Air Pollutant Reductions From Carbon Capture
This report provides a rigorous engineering analysis of the air quality impacts of integrating carbon capture technology on two hard-to-decarbonize industrial processes and finds a significant reduction in health-harming air pollutants along with reductions in carbon pollution.
The analysis in the report involved modeling the impacts on carbon dioxide (CO2) and criteria air pollutant emissions if carbon capture equipment were installed on the main pollution sources at four relatively high-emitting existing facilities in California and Texas: two fluidized catalytic crackers at petroleum refineries and two cement manufacturing plants.
The report’s key findings are that:
- Adding carbon capture could reduce CO2 emissions and soot (particulate matter) by close to 90% while Sulfur dioxide (SO2) emissions would be nearly eliminated (99% reduction) from the largest point sources at these facilities.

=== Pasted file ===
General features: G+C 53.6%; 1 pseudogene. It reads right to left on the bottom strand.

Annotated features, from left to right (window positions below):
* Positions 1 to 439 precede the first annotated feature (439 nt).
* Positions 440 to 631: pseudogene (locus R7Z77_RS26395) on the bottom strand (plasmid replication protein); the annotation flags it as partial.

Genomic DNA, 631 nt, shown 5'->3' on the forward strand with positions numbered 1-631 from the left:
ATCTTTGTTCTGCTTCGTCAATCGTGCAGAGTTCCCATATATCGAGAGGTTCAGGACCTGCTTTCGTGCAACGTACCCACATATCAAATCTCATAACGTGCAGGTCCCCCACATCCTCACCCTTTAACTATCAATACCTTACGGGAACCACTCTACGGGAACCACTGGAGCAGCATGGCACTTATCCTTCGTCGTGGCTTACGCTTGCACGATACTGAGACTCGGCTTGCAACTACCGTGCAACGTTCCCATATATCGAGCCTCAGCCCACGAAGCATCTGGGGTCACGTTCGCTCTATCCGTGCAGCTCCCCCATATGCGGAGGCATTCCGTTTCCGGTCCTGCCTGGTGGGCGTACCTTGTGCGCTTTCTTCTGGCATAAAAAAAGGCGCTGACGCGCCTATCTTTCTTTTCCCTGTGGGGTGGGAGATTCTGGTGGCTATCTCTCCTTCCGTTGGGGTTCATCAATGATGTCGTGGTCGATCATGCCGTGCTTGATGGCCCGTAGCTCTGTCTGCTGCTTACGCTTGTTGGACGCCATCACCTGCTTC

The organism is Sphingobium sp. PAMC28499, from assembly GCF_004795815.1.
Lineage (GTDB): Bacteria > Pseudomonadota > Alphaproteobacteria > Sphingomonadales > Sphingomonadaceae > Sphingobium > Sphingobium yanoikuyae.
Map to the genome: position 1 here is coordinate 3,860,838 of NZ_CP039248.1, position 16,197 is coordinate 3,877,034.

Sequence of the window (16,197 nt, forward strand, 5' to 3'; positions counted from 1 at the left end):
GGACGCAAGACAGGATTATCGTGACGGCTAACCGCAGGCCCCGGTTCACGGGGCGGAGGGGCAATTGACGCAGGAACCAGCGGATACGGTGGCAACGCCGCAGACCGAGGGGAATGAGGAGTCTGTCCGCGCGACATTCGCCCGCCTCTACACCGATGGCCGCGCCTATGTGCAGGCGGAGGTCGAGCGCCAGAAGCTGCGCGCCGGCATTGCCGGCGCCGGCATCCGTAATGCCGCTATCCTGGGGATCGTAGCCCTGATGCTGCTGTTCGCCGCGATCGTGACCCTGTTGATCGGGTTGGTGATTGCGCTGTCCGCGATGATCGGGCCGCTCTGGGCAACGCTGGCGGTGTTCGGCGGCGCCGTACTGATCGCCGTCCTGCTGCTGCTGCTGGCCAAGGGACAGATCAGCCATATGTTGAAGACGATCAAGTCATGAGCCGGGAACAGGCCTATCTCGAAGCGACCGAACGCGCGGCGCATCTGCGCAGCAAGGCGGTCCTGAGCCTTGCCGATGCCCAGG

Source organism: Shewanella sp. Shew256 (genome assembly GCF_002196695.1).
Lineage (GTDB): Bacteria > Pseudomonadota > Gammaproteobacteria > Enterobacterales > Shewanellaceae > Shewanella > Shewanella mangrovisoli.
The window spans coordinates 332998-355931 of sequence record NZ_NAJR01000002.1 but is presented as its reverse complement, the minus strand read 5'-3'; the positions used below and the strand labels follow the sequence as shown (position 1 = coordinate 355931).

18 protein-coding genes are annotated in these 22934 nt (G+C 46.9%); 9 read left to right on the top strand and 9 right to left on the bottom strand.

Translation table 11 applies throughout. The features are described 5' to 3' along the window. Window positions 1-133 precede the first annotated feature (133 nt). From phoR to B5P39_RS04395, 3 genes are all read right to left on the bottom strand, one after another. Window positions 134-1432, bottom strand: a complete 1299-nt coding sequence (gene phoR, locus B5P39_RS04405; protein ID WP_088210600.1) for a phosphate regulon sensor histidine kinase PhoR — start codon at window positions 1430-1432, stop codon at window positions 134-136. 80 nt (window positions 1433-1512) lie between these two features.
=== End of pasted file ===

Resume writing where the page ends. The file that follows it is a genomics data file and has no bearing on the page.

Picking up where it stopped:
- The potential climate and public health benefits achievable through the installation of carbon capture at these facilities are well in excess of the costs of such equipment.
- Applying carbon capture to other cement plants, catalytic cracking units and other industrial facilities is expected to lower health-harming sulfur dioxide and particulate matter pollution, although the magnitude of reduction will depend on the cleanliness of a facility before the addition of carbon capture.